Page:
Media exposure is also an important source of sexualization in early adolescence. Research suggests that 60% of middle school girls read “teen” magazines at least two to five times per month (Field et al., 1999). The majority of print advertisements in these magazines portray women as sexual objects (Stankiewicz & Rosselli, 2008). Levin and Kilbourne (2008) described a variety of these ads, including one for Converse “Chuck Taylor” sneakers portraying a young couple with the boy grabbing the girls’ buttocks. Indeed, only men’s magazines are more likely to objectify women in advertisements (Stankiewics & Rosselli, 2008), a phenomenon that might affect boys’ ideas about how girls ought to behave, look, and be treated. Adolescent boys believe that thinness influences a girl’s attractiveness, a preference that reflects media images of women (Paxton, Norris, Wertheim, Durkin, & Anderson, 2005). That such ads are successful in convincing girls that they need to be beautiful is evident in the over $8 billion they spend annually on beauty products (Levin & Kilbourne, 2008).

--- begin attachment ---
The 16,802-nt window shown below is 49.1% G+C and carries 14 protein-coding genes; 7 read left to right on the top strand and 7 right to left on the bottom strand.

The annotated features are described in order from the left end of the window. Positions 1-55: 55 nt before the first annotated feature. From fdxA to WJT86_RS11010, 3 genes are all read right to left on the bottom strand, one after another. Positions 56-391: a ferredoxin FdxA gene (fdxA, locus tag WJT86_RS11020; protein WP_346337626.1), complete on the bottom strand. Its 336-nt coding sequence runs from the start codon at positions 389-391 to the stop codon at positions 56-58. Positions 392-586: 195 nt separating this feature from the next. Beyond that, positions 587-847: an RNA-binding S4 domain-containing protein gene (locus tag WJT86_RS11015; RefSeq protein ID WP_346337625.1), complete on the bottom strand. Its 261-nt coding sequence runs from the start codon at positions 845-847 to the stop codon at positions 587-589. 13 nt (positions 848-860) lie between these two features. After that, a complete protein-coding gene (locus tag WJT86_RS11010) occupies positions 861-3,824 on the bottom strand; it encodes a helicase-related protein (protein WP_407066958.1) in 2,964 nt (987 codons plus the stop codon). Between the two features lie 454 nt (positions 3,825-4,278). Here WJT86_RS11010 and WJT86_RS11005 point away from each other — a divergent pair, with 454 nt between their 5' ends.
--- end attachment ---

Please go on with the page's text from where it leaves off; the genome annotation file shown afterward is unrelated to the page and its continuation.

— Self-Objectification in Women: Causes, Consequences and Counteractions